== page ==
In the case of raw honey, it comes with quite a few minerals and trace elements that can have health benefits (again, within moderation.) I've been giving my rabbit a very small amount of manuka honey as a supplement, and I think it actually improves gut function. As of right now, my best explanation of why is that the pollen in the honey contains living organisms that benefit health. In the future I hope to do more with this to figure out how beneficial it is and why.

As my rabbit really likes that honey and goes ballistic for it, if she stopped eating hay I would probably try coating the hay in a very thin layer of a small amount of this honey, because in her case I think it would be an effective appetite stimulant with more benefits than other sugars.

I would also argue that, when a huge portion of the overall diet is hay (like 60-85% & +), their GI systems are more resilient and gut motility is more consistent and predictable, and the small amounts of sugar my rabbit consumes does not impact motility, does not change the dynamics of the poop, and causes no change to cecetropes. So I see it kind of like giving a child dessert as it can be used to motivate them to eat more vegetables. If the small amount of "not ideal" food gets them to eat a very large amount of "essential to wellbeing food", it's a tradeoff I can live with. YMMV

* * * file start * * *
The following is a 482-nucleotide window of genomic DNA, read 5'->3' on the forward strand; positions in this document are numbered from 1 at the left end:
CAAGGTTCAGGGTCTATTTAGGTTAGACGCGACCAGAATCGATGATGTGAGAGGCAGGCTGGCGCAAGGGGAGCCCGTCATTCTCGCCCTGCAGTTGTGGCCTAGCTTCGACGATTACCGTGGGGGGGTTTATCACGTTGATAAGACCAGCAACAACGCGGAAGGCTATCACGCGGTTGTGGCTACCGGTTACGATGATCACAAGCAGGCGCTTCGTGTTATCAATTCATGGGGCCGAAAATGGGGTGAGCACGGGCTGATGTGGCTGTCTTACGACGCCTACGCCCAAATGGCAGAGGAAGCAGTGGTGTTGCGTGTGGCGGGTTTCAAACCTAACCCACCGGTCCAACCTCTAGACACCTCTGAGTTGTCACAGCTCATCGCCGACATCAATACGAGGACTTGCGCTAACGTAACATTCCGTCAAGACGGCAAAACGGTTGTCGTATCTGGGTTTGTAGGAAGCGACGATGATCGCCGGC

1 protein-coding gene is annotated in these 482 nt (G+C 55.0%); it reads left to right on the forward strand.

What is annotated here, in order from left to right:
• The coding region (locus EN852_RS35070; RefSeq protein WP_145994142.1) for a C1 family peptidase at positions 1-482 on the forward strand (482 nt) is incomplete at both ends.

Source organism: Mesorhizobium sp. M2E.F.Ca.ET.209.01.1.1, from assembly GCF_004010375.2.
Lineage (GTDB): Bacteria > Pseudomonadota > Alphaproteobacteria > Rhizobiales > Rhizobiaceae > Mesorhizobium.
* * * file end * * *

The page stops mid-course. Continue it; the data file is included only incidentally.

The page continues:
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LoveCrumb

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I'm not sure how it would work in Canada, but I buy Sherwood from Amazon. In most cases, it is either available as 2-day Prime or Same-Day-Prime for no additional charge


Thanks so much for the info. Unfortunately, I made the mistake once before of using amazon.com (here in Canada we use Amazon.ca, and it has way less product, but free shipping on most things over 25$ which is a great deal), and for a 30$ shower curtain, I was charged 80$ duty shipping fee. That's why Sherwood is so expensive to ship to Canada, because of the exorbitant border fees.